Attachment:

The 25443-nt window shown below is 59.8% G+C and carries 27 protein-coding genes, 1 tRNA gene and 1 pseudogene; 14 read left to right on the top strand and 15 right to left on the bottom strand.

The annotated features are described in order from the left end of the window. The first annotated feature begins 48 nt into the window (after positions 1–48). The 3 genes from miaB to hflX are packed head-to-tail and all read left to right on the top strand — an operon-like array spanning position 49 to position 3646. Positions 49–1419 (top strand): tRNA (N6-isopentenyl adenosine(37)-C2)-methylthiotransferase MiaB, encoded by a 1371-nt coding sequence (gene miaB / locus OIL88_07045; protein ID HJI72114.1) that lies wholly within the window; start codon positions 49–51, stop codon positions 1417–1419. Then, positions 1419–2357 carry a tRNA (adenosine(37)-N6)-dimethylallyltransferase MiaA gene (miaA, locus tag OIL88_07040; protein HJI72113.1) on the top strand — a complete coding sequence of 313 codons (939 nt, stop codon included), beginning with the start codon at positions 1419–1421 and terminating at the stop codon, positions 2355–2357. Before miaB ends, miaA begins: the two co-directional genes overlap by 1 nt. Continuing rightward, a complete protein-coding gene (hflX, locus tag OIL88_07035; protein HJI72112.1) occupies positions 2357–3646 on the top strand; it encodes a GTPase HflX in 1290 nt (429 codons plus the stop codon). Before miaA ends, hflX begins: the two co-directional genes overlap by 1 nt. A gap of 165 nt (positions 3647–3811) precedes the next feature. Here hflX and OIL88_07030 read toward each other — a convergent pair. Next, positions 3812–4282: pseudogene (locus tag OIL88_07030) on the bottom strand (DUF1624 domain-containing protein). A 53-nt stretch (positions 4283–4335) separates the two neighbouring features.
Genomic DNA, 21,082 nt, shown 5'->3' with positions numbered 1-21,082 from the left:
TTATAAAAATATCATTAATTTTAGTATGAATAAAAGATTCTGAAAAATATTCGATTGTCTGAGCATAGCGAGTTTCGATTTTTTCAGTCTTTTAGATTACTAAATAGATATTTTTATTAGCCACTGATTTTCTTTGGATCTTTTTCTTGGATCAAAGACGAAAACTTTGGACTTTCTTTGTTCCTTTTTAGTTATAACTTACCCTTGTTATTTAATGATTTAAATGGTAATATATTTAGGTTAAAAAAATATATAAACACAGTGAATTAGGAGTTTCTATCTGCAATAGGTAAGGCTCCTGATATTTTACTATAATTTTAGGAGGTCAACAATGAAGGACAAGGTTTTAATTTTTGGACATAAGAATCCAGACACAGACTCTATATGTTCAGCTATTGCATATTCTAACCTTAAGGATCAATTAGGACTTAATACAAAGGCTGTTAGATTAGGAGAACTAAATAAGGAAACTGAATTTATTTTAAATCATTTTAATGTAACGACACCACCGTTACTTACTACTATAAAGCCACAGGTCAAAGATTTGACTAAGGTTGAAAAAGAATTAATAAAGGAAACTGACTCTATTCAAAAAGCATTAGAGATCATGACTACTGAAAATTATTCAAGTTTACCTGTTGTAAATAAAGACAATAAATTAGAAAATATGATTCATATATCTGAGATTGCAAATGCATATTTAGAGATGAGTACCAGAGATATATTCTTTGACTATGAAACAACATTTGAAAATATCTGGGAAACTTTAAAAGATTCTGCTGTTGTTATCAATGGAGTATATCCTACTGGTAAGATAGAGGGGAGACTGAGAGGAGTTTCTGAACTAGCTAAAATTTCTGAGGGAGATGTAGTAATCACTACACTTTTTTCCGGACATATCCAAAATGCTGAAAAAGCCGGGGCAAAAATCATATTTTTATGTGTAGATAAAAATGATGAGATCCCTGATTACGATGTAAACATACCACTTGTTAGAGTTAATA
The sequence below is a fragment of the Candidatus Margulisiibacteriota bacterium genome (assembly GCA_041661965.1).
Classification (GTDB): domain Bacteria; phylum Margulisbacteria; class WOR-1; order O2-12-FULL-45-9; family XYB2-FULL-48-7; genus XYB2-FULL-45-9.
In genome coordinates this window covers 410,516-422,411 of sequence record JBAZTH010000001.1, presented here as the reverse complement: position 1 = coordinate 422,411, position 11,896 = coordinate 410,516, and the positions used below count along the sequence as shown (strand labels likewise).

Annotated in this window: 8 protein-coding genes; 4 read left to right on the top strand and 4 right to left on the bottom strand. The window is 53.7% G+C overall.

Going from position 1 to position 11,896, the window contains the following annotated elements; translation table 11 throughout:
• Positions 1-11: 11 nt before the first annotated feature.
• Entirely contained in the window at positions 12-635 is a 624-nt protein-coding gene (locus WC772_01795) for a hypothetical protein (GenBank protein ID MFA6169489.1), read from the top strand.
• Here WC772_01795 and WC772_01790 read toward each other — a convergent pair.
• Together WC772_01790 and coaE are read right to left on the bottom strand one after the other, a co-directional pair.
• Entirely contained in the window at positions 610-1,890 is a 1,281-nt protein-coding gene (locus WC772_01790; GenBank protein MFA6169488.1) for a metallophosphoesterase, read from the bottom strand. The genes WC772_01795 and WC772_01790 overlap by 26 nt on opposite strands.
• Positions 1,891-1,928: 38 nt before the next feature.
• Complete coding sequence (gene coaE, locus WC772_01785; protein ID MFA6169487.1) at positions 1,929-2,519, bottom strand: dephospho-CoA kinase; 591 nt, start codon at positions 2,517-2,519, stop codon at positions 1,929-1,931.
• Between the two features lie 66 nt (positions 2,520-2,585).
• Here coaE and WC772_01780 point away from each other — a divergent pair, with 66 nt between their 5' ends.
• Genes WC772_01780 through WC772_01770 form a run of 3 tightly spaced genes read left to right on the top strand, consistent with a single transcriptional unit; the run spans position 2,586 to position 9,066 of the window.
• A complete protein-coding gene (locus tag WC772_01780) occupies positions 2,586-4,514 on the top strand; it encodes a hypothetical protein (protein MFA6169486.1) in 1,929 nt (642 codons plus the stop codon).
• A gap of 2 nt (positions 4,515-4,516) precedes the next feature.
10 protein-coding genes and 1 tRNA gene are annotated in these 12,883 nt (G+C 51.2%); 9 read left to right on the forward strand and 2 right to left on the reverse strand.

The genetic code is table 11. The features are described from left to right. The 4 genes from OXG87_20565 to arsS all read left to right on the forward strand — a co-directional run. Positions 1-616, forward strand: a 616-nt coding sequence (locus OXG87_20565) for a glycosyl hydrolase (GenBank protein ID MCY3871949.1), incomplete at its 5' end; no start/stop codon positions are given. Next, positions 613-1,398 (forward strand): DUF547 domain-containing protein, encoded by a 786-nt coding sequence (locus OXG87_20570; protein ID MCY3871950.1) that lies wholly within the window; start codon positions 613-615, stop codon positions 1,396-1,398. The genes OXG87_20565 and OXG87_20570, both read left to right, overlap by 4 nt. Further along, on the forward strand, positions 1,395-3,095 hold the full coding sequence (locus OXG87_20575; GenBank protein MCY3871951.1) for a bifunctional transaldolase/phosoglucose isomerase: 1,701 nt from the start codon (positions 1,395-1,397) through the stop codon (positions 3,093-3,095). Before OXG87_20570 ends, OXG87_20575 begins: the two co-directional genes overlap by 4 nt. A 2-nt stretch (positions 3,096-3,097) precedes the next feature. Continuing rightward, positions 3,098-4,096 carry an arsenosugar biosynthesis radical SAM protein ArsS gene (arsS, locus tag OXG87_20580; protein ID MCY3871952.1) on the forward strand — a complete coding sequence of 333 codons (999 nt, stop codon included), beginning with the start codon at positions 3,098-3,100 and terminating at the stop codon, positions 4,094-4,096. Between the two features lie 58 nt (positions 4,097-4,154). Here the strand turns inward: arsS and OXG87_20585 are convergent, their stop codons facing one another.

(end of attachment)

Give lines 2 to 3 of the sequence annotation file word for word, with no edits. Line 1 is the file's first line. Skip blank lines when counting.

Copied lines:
The annotated features are described in order from the left end of the window. The first annotated feature begins 48 nt into the window (after positions 1–48). The 3 genes from miaB to hflX are packed head-to-tail and all read left to right on the top strand — an operon-like array spanning position 49 to position 3646. Positions 49–1419 (top strand): tRNA (N6-isopentenyl adenosine(37)-C2)-methylthiotransferase MiaB, encoded by a 1371-nt coding sequence (gene miaB / locus OIL88_07045; protein ID HJI72114.1) that lies wholly within the window; start codon positions 49–51, stop codon positions 1417–1419. Then, positions 1419–2357 carry a tRNA (adenosine(37)-N6)-dimethylallyltransferase MiaA gene (miaA, locus tag OIL88_07040; protein HJI72113.1) on the top strand — a complete coding sequence of 313 codons (939 nt, stop codon included), beginning with the start codon at positions 1419–1421 and terminating at the stop codon, positions 2355–2357. Before miaB ends, miaA begins: the two co-directional genes overlap by 1 nt. Continuing rightward, a complete protein-coding gene (hflX, locus tag OIL88_07035; protein HJI72112.1) occupies positions 2357–3646 on the top strand; it encodes a GTPase HflX in 1290 nt (429 codons plus the stop codon). Before miaA ends, hflX begins: the two co-directional genes overlap by 1 nt. A gap of 165 nt (positions 3647–3811) precedes the next feature. Here hflX and OIL88_07030 read toward each other — a convergent pair. Next, positions 3812–4282: pseudogene (locus tag OIL88_07030) on the bottom strand (DUF1624 domain-containing protein). A 53-nt stretch (positions 4283–4335) separates the two neighbouring features.
Genomic DNA, 21,082 nt, shown 5'->3' with positions numbered 1-21,082 from the left: